I’m a student of communication in leadership (& yes, life too).
There is more than one message I get from this photo I took. The thing is, there is the speed limit sign and a mistake they made was add another message, causing “message overload”.
“Message overload guarantees a level of distortion in the messages being conveyed.
Great communication is core to great leadership. Make sure you never load other messages onto others.
Be clear on the context and parameters a of each communique. It is always helpful to establish the boundaries of discussions and communication as it combats ambiguity. Ambiguity often births discord and division. The discord and division can be clear as well as subtle, hidden.
Never piggy-back a message or communique on another. Respect the importance of each message and craft your message. Never communicate a lot of new ideas with a shotgun approach. Important messages deserve surgical treatment.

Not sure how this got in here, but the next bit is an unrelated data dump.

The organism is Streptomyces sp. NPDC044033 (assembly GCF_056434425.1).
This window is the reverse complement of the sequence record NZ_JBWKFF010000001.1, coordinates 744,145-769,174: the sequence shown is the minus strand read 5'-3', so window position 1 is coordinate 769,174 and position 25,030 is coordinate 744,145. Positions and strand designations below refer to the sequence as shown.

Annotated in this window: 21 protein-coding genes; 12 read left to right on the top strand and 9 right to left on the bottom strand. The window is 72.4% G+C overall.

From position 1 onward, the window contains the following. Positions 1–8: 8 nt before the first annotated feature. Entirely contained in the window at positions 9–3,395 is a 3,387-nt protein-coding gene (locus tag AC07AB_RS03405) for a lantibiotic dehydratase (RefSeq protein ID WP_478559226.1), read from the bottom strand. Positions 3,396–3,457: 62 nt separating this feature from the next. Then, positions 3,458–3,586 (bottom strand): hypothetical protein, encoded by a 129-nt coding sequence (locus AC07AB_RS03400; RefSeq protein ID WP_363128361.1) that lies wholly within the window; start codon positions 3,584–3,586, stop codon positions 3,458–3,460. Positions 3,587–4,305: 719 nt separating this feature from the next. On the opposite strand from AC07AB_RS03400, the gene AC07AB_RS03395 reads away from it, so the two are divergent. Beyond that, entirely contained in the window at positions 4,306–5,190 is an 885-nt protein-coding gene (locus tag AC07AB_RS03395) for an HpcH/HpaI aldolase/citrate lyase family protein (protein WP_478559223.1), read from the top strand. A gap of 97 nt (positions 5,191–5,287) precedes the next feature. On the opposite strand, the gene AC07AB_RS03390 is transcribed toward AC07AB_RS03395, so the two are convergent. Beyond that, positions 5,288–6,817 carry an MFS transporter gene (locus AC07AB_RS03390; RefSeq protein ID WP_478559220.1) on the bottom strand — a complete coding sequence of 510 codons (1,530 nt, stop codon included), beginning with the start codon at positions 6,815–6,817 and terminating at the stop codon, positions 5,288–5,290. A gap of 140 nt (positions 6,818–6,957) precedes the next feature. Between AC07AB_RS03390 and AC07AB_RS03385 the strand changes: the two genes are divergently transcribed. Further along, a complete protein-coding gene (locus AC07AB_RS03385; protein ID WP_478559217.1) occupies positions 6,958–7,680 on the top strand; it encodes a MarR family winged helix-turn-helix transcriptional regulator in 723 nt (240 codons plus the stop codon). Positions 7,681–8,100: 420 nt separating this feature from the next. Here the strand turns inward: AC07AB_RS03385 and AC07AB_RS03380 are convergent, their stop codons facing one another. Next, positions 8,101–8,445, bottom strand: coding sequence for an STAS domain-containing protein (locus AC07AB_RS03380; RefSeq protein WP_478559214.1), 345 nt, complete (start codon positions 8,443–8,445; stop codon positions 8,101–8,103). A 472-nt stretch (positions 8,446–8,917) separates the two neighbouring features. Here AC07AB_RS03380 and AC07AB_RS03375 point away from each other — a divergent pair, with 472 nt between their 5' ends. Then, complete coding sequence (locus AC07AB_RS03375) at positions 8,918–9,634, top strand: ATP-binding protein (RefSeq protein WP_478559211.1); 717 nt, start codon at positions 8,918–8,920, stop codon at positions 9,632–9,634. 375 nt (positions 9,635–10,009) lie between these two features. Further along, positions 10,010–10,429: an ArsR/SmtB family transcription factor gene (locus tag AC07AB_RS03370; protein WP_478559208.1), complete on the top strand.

I’m sure the guy who put this sign thinks it’s clear; “Speed limit is sixty and be careful, there are potholes”. I laughed when I saw the sign because my initial interpretation was, “They have put sixty caution potholes?! What happened to other ‘traffic calming devices’?”
Never assume your message is as clear to others as it is to you, the sender [Click to Tweet]
This may be a rather obvious thing. Right? Wrong. Leaders and teams still stand to make this same mistake. Assumptions have destroyed teams, relationships and organisations. Rather err on the side of verifying that you understand messages and, likewise have been understood.
Hence the importance of feedback systems.
Why You DON’T Get The Feedback You Need | Part 1
Why You DON’T Get The Feedback You Need | Part 2
Remember: communication only takes place when message on the receivers end is received and understood as indented by the sender.
Never piggy back messages on each other. Always establish context and parameters for your message or communique. Have clear feedback systems to make sure that messages or communications are well understood by all parties involved and affected.
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